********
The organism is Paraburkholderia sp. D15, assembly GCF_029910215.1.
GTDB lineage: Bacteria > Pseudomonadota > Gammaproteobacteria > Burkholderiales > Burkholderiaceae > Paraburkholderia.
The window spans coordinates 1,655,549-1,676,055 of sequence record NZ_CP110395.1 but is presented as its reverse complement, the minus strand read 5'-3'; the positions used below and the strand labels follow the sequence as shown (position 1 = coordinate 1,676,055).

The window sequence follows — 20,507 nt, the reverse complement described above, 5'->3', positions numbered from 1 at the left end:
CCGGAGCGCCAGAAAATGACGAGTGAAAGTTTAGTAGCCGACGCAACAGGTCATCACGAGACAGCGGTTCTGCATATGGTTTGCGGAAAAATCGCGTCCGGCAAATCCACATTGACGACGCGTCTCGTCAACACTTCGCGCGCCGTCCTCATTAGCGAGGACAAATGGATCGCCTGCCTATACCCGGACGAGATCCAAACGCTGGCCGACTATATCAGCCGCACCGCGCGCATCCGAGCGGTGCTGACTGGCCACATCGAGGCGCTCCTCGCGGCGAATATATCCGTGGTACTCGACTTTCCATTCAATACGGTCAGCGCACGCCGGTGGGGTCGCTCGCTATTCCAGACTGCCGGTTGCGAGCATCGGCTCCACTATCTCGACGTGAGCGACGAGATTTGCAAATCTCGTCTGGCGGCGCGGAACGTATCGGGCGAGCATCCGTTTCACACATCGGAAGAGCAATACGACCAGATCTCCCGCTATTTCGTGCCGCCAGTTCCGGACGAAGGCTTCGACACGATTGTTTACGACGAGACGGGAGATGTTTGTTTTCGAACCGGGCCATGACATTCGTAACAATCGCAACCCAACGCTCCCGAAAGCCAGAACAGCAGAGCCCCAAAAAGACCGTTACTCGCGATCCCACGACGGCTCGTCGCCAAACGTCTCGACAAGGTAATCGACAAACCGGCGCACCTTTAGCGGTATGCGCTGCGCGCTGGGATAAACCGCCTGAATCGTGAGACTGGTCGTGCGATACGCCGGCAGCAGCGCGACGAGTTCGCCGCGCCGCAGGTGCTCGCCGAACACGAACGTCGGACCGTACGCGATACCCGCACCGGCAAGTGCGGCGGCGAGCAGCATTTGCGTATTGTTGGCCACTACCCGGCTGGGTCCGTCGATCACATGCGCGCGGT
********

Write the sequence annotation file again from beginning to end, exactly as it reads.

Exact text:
The organism is Paraburkholderia sp. D15, assembly GCF_029910215.1.
GTDB lineage: Bacteria > Pseudomonadota > Gammaproteobacteria > Burkholderiales > Burkholderiaceae > Paraburkholderia.
The window spans coordinates 1,655,549-1,676,055 of sequence record NZ_CP110395.1 but is presented as its reverse complement, the minus strand read 5'-3'; the positions used below and the strand labels follow the sequence as shown (position 1 = coordinate 1,676,055).

The window sequence follows — 20,507 nt, the reverse complement described above, 5'->3', positions numbered from 1 at the left end:
CCGGAGCGCCAGAAAATGACGAGTGAAAGTTTAGTAGCCGACGCAACAGGTCATCACGAGACAGCGGTTCTGCATATGGTTTGCGGAAAAATCGCGTCCGGCAAATCCACATTGACGACGCGTCTCGTCAACACTTCGCGCGCCGTCCTCATTAGCGAGGACAAATGGATCGCCTGCCTATACCCGGACGAGATCCAAACGCTGGCCGACTATATCAGCCGCACCGCGCGCATCCGAGCGGTGCTGACTGGCCACATCGAGGCGCTCCTCGCGGCGAATATATCCGTGGTACTCGACTTTCCATTCAATACGGTCAGCGCACGCCGGTGGGGTCGCTCGCTATTCCAGACTGCCGGTTGCGAGCATCGGCTCCACTATCTCGACGTGAGCGACGAGATTTGCAAATCTCGTCTGGCGGCGCGGAACGTATCGGGCGAGCATCCGTTTCACACATCGGAAGAGCAATACGACCAGATCTCCCGCTATTTCGTGCCGCCAGTTCCGGACGAAGGCTTCGACACGATTGTTTACGACGAGACGGGAGATGTTTGTTTTCGAACCGGGCCATGACATTCGTAACAATCGCAACCCAACGCTCCCGAAAGCCAGAACAGCAGAGCCCCAAAAAGACCGTTACTCGCGATCCCACGACGGCTCGTCGCCAAACGTCTCGACAAGGTAATCGACAAACCGGCGCACCTTTAGCGGTATGCGCTGCGCGCTGGGATAAACCGCCTGAATCGTGAGACTGGTCGTGCGATACGCCGGCAGCAGCGCGACGAGTTCGCCGCGCCGCAGGTGCTCGCCGAACACGAACGTCGGACCGTACGCGATACCCGCACCGGCAAGTGCGGCGGCGAGCAGCATTTGCGTATTGTTGGCCACTACCCGGCTGGGTCCGTCGATCACATGCGCGCGGT